|Platforms:||PC, PlayStation, Dreamcast, GameBoy Color|
|Genres:||Puzzle / Trivia|
|Release Date:||November, 1999|
But the real million-dollar question here is why this tolerable but ultimately feeble piece of programming sold as well as it did. Only a few months into its original launch date and Who Wants To Be A Millionaire surpassed such heavyweights as Half-Life, Baldur’s Gate or Brood War.
Chances of drawing a blackjack. “Who wants to jump off a cliff?”
Everything from the original show is here minus the real paper money – fifteen multiple-choice questions of varying difficulty, three lifelines, Regis Philbin and zero room for error. Get one answer wrong and you’re thrown off the show, and have to start anew. Along the road to the coveted one million dollar prize are two milestones that let you keep some cash should you screw up on later questions, an option to walk away and keep your previous earnings, and a scoreboard that lists your current winnings (but doesn’t keep score of past gaming sessions).
Most notable is evil wind-up toy Regis Philbin voicing the entire experience, delivering a constant stream of quips and random remarks as you progress. Also impressive is the way the game handles the Phone A Friend lifeline – instead of bothering one of your own friends, Regis calls up one of his equally disturbed pals who may or may not be of any help. The ‘Ask the Audience’ lifeline is another interesting bit, with results taken from actual online polls. Unfortunately, too much of what is asked here is outdated 90’s American pop-culture or just plain silly nonsense, with questions like: “According to Popsicle Industries, what’s the most popular brand of ice cream flavor available in the US?” raising my eyebrow highest. It’s not vanilla, by the way.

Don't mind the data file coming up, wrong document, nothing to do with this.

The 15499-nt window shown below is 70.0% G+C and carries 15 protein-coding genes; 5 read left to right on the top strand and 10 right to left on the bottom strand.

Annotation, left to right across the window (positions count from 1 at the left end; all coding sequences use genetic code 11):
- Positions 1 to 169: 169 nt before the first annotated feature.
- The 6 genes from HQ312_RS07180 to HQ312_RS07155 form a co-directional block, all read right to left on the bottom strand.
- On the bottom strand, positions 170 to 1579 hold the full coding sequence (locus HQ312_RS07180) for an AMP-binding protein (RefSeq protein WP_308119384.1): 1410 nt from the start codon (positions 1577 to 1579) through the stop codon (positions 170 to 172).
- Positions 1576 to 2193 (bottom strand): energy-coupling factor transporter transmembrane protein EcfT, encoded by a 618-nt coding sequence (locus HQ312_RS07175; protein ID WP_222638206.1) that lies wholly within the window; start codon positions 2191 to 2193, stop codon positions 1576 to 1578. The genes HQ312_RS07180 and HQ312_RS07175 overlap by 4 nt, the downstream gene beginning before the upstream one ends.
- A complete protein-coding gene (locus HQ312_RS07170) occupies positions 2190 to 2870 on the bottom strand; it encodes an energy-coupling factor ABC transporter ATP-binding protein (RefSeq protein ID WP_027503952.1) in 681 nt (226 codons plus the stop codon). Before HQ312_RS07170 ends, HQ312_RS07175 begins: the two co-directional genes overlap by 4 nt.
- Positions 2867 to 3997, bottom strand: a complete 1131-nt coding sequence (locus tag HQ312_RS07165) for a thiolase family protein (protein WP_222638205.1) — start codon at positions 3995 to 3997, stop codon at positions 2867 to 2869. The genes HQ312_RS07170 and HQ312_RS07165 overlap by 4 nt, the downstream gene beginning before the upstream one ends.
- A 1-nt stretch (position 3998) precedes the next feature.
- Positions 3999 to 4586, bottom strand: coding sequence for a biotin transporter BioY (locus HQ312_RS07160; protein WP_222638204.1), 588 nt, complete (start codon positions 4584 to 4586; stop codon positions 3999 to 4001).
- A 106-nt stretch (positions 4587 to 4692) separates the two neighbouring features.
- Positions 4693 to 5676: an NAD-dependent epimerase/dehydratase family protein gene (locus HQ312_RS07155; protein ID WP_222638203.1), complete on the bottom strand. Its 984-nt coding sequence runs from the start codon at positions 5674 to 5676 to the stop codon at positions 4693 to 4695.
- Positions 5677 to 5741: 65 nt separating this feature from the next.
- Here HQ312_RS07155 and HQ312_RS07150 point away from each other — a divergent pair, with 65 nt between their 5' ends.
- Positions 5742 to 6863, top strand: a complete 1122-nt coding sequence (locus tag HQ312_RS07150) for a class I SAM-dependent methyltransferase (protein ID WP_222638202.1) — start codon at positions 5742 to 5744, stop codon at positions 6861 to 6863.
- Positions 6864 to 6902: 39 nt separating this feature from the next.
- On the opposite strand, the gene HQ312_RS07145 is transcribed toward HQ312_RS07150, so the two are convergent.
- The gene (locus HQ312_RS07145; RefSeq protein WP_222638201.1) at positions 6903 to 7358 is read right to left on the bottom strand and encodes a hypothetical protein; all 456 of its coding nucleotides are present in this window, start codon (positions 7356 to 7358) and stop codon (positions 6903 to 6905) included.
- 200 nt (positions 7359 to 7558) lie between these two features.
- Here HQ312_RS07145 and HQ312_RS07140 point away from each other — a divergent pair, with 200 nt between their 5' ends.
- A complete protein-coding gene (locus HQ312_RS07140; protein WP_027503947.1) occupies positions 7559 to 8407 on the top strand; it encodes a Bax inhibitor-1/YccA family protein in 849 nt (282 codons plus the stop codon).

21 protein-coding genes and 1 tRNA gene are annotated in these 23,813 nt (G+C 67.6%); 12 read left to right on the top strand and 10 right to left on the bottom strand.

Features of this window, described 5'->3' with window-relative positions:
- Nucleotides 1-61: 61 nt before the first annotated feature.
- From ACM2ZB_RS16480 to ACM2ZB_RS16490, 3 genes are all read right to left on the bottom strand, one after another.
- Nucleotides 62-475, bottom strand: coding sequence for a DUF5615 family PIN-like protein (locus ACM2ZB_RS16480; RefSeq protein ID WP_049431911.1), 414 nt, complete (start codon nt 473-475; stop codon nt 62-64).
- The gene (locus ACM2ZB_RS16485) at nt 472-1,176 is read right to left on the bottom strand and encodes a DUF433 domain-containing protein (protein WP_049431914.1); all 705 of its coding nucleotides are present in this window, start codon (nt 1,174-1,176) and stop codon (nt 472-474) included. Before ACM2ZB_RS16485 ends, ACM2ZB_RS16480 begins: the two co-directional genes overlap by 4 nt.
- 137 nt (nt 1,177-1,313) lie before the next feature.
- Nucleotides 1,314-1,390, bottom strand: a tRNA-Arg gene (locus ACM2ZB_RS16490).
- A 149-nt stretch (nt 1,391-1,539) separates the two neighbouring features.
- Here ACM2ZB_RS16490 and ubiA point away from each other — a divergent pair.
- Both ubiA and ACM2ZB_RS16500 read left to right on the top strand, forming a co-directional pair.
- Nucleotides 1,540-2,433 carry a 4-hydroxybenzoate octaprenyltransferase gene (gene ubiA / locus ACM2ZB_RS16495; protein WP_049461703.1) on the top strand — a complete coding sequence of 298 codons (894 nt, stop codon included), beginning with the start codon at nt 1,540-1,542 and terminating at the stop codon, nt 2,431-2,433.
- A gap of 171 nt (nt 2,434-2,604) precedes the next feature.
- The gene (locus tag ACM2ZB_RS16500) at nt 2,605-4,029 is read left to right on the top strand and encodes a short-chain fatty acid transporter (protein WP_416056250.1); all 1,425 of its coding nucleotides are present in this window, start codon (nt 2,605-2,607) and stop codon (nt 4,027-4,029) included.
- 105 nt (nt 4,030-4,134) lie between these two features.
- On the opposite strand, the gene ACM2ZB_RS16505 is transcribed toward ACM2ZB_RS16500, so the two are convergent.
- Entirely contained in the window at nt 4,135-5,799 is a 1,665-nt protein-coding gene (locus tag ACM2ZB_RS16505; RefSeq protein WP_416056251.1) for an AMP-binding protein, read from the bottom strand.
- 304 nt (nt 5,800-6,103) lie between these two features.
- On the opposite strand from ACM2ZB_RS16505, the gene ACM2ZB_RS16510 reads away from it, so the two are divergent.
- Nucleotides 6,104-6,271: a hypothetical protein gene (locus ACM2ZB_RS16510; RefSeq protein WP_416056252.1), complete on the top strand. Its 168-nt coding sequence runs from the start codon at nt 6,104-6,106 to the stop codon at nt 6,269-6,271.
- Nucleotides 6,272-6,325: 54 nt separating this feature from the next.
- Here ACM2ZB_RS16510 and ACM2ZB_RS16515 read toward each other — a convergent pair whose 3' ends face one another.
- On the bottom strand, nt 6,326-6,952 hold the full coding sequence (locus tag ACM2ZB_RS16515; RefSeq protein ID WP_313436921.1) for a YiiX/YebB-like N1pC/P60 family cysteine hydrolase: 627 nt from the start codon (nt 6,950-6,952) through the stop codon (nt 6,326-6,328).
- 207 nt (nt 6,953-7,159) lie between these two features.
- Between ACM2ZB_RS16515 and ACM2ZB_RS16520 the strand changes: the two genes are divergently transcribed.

Behold the one million dollar question.
Even in an age when you couldn’t look things up on Wikipedia, the chief concern here aren’t the questions themselves, but the frequency at which they start repeating after an hour of gameplay. The prolonged ‘Phone a Friend’ dialogues for each question might have been to blame for this (there’s a limit as to how much audio you can jam into one CD, and the voices here are top quality). There’s no way to filter out the uselessly outdated pop-culture questions either, making this game less about what you know and more about what you can memorize when the questions inevitably start repeating again and again.
But the real million-dollar question here is why this tolerable but ultimately feeble piece of programming sold as well as it did. Only a few months into its original launch date and Who Wants To Be A Millionaire surpassed such heavyweights as Half-Life, Baldur’s Gate or Brood War. In the end it enjoyed a hefty one million sales, quite an impressive and also iconic figure considering the final package. There’s little doubt who the real millionaires were.
If it’s a fraudulently-claimed file or dispute, there is a way for the merchant to get their money back. Facts about online casino chargebacks. They’ve got to prove their case though and the problem with the online gaming market is that many merchants look at it and think they can’t prove anything, because it’s digital.
System Requirements: Pentium II 300Mhz, 64 MB RAM, 3D Video Card, Win98/2000/XP
- Buy Game: